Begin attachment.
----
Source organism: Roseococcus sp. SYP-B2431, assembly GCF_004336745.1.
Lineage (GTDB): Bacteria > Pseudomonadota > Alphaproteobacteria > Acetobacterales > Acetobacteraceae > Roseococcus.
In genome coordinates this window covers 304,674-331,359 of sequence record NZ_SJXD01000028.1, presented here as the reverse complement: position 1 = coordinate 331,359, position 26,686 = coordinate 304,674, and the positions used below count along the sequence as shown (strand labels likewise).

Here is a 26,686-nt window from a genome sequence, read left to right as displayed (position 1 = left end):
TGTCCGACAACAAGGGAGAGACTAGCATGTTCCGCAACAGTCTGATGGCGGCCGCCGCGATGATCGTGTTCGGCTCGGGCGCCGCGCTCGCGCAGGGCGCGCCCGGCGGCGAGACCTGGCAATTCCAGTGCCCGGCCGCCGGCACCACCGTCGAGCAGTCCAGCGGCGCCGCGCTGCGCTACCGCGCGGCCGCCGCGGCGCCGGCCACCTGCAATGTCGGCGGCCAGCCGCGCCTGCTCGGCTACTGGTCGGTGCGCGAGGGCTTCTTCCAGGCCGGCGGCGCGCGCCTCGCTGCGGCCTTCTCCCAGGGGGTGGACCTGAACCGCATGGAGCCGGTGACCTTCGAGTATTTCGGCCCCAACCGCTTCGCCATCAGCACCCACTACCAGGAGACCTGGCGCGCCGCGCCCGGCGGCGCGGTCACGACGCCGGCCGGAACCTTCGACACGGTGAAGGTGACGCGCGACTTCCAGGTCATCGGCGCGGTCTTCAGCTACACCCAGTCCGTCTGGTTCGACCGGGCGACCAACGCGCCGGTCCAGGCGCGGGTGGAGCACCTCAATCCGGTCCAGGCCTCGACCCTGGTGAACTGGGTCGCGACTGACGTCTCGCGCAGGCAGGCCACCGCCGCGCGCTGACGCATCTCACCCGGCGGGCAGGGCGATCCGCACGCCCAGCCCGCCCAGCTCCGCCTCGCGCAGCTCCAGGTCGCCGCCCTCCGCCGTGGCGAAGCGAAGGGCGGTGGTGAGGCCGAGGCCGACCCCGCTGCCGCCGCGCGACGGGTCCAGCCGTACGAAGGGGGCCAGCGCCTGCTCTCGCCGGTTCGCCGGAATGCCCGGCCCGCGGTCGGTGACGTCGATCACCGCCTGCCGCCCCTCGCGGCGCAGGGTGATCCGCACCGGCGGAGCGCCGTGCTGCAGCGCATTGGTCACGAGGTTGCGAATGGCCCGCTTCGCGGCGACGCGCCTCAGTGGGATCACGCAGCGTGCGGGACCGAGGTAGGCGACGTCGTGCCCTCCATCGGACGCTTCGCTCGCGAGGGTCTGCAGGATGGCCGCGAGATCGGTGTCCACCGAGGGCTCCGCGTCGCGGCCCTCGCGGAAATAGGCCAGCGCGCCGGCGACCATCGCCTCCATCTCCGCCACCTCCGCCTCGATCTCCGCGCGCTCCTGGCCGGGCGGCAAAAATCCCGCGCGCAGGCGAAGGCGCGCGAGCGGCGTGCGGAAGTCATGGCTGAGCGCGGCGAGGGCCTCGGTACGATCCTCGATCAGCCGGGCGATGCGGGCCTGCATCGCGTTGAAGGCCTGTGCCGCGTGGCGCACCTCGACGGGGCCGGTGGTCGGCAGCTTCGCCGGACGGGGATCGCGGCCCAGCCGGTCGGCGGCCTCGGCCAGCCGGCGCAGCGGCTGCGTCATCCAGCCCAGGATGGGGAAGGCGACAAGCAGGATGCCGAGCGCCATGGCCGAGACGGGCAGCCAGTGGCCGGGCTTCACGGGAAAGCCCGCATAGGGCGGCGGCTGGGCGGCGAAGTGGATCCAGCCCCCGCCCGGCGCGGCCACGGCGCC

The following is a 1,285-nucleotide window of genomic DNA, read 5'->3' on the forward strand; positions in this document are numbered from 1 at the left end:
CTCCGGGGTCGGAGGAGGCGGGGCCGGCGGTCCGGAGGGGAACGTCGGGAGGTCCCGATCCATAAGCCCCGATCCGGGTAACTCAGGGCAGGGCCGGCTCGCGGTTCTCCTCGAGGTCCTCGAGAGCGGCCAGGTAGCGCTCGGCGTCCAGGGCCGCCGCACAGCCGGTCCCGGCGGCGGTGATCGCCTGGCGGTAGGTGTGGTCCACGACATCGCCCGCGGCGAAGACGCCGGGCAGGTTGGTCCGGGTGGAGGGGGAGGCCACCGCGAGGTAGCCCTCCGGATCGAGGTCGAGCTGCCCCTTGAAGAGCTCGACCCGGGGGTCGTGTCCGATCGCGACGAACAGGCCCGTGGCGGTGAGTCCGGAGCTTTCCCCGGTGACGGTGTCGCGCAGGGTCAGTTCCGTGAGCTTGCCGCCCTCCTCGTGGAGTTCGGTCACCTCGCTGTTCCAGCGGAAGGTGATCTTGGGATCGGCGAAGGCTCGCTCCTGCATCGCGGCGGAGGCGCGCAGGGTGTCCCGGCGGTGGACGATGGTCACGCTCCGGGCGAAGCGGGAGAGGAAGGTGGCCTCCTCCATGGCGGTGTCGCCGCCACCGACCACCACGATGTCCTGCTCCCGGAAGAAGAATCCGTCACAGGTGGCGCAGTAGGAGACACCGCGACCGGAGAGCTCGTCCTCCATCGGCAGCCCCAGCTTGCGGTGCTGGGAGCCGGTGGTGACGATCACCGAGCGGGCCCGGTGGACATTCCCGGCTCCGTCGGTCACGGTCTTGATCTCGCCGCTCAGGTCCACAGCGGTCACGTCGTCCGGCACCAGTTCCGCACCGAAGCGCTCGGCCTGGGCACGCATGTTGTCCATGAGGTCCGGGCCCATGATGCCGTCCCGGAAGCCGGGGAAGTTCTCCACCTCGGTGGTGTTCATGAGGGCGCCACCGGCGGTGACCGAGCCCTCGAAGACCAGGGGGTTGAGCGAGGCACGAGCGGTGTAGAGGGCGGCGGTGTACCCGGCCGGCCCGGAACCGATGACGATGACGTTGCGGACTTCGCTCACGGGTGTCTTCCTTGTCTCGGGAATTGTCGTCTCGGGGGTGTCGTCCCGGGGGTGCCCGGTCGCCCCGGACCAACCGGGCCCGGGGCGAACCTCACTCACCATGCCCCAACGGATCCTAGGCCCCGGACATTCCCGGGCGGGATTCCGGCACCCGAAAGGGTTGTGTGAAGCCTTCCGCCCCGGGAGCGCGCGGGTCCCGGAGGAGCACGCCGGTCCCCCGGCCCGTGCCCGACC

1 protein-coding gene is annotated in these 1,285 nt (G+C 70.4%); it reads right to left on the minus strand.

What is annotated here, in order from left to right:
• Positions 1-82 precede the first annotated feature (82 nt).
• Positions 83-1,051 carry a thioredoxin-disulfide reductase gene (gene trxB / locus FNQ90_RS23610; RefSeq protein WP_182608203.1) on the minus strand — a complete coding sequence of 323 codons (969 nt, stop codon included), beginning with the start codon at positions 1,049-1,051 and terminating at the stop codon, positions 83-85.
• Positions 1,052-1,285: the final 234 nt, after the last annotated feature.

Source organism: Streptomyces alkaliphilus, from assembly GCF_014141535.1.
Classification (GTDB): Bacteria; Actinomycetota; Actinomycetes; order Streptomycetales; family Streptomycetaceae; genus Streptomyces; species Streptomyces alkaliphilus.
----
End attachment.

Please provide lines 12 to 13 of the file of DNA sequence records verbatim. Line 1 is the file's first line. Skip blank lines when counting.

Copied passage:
• Positions 1,052-1,285: the final 234 nt, after the last annotated feature.

Source organism: Streptomyces alkaliphilus, from assembly GCF_014141535.1.